EXCLUSIVE: We intend to establish something that resonates in the Indian market – Nick Cummins, CEO of Cricket Victoria

Mr Cummins spoke about the vast Indian market, the program's curriculum and much more.

Earlier this month, the Indian digital sports platform, KheloMore Sports unveiled the Melbourne Cricket Academy (MCA) in partnership with Cricket Victoria (CV). 

The collaboration aims to blend the two cricketing cultures and venture into a new era of cricket development for India and Victoria. The former Indian international cricketer and KheloMore Sports CEO, Jatin Paranjape, helmed the arrangement.

SportsMint Media had an exclusive interaction with Mr Nick Cummins, CEO of Cricket Victoria at the association’s announcement in Mumbai. Mr Cummins spoke about the vast Indian market, the program’s curriculum and much more.

1. Could you please elaborate on what happened behind the scenes in finalising this association between KheloMore and Cricket Victoria?

It all began with Deep Mukherjee, who approached us with the notion of expanding the sport into Indian schools. We believe that Victoria has an excellent framework around delivering to schools, and he believed we could do something in India. There are the obstacles of being from outside India, as the scale is enormous and a good local partner is very important.

Deep introduced us to KheloMore and the conversation started which helped us understand the fruitful opportunities due to the population. 130 thousand schools and we decided to focus on small opportunities. As a result, we agreed to prioritize coaching, accreditation, and standardisation. Later, if an opportunity arises to run cricket tournaments or overseas tours, we’ll start with that too.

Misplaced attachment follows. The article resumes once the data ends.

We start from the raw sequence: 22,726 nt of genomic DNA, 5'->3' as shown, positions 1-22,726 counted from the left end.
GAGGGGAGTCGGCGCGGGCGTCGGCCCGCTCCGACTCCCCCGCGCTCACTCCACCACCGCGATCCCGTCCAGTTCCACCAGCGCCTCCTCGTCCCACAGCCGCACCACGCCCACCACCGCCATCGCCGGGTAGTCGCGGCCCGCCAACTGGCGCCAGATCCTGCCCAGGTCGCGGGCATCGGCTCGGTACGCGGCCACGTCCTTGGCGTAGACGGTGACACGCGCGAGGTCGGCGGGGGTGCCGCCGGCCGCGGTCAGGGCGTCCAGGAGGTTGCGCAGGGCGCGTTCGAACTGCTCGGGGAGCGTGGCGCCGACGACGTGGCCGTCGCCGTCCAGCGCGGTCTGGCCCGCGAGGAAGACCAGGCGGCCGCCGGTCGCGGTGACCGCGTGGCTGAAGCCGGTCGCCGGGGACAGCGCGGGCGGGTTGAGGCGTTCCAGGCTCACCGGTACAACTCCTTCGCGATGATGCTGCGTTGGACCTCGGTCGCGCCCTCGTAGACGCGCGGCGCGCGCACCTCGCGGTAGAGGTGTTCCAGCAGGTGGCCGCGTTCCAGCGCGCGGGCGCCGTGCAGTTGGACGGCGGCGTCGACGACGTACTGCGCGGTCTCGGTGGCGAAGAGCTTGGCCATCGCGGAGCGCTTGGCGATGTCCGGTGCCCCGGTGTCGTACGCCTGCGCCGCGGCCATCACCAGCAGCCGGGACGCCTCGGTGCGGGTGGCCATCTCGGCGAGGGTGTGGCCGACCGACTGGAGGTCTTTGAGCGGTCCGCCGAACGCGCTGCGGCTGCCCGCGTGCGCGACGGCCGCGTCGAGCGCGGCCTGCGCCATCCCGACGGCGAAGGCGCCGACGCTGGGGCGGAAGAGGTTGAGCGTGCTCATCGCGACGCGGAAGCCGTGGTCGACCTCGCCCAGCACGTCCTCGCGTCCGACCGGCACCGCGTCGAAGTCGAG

2. Does the program’s curriculum also include cricket administration?

We aren’t looking into it at this stage of the program and it’s a space where we could explore administration, curating, officiating, umpiring, and more.

The initial emphasis will be on the foundation, which is coaching the coaches. We intend to establish something that resonates in the Indian market. We would like to go ahead with the Test-Learn-Evolve method. Once we feel like we’re delivering our core offering, we can start looking at other elements we can build. We’ve got a partnership with RMIT University in Australia. They’re keen to do more work in India but prioritising the initial things is what is first on the list.

3. How Cricket Victoria’s expertise could be utilised in this association with KheloMore?

Here’s where KheloMore is important as we have to understand that while our cultures are very similar, they are also different not only from the point of view of languages and region but also from how people experience sports.

We will provide our core offering to KheloMore, showcasing the path we will follow to help us understand parts that won’t work in India. Via this process, we will understand if our marketing material is too Australian, which would not be relatable to Indian boys and girls.

In addition, we are making sure that we are using the right voice while presenting. In addition, making sure that we understand the nuances of facilities and how people access and like to engage with cricket rather than saying we need to do it our way.

4. How different is it catering to a smaller market like Australia compared to a massive market like India?

While looking at the USA or India, the primary highlight is the number of screens their respective markets have. Conducting a Melbourne Stars match for the Big Bash League is the same as carrying out a Mumbai Indians match here in India but the multiplier factor of the work in India is much greater.

One of the aspects of being in a small market is to be more resourceful. It’s much harder to compete and thrive because the share of the wallet is a lot thinner.

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